THE PERSONAL INJURY CASE – WHY PERSONAL INJURY CASES TAKE SO LONG, PART II : “THE INTAKE”
Having determined that a case should be accepted into their office, attorneys will be eager to begin acting upon certain crucial matters as soon as possible. The most important of all these crucial matters are those that involve time limits. There are many “time limits” that, if overlooked, could doom a case virtually before it gets off the ground. Other time limits, if missed, might not doom the case completely but could amount to a financially costly error.
“Notices of Claim,” that must be timely filed in all cases involving governmental or quasi-governmental authorities or agencies, are a top priority. Failure to file a properly completed “Notice of Claim”, within the proper time limit, upon the proper agent, and in the proper office designated specifically for that purpose will, in most instances, doom the case . (See this BLOG’s ARCHIVE for more on “NOTICES OF CLAIM”). In motor vehicle accidents, claims for “No-Fault “ benefits must be timely filed as well as notices to “MVAIC”, the State established agency, that will be available to pay an injured vehicle occupant in the event other vehicle insurance is, for whatever reason, not available. Failure to file appropriate documents in the prescribed fashion is a failure that can only bring gloom and doom to both an attorney and his client. For this reason alone, the experience of the attorney you choose is an invaluable commodity!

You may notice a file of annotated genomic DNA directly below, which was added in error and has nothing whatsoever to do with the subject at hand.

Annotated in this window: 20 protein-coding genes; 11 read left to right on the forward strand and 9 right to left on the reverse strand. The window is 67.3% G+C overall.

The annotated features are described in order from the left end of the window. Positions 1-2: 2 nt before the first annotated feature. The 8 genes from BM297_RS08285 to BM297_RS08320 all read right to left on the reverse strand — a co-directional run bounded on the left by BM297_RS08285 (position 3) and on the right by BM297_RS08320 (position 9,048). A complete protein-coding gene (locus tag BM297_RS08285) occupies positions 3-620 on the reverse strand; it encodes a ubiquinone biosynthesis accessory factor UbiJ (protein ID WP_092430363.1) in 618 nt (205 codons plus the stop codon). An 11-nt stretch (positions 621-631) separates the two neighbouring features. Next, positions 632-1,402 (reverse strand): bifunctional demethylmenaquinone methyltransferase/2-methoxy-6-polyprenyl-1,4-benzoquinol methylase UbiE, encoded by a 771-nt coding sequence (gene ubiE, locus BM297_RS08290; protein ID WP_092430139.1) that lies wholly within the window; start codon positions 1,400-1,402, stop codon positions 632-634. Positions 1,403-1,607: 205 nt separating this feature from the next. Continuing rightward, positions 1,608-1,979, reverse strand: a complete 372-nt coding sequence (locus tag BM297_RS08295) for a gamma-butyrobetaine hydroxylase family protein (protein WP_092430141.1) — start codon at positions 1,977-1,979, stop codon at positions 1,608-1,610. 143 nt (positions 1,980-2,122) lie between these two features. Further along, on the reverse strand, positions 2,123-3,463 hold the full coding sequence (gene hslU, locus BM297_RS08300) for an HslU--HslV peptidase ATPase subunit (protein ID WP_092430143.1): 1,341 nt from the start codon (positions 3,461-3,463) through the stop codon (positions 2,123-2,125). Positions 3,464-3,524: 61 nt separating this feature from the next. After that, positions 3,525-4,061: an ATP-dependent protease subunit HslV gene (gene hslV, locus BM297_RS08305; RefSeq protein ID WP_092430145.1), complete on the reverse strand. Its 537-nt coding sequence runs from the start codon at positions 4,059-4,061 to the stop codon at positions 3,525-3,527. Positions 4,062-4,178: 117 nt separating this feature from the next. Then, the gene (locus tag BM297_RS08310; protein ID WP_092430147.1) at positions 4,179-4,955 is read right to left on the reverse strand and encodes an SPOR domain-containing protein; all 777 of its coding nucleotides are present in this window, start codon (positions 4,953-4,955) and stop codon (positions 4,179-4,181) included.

The basis of an attorney’s relationship with a client is the “Retainer Agreement”.
This sets forth the rules governing the relationship between the attorney and the client. It should be written in simple language, so that every client should be able to understand it. The client should feel absolutely free to read it carefully and ask any questions that may come up. And a client should ask for a copy of the agreement, if one is not offered by the attorney, to take with them for later review. An attorney is also obligated to send a “Retainer Statement”, which sets forth the identity of the client, the nature of the fee arrangement, and how the client was referred to this particular attorney, to the Office of Court Administration, which is then filed and kept until an eventual “Closing Statement” is sent at the end of the case, describing how the case concluded.
The work immediately following intake does not stop there. Investigations necessary to the eventual success of a case often begin at once. Scenes of accidents examined and photographed, witnesses interviewed while the incident is still fresh, clients advised NOT TO SPEAK AT ALL WITH INSURANCE COMPANY AGENTS, hospital records ordered, and a myriad of other items, each specific to the needs of the individual case before the attorney, are tackled at this early stage. There will be plenty to do later on as the case develops to make it worthwhile to see these important preliminary steps are attended to now. At The Orlow Firm our New York City Personal Injury Attorneys can help you with your case. Call us today.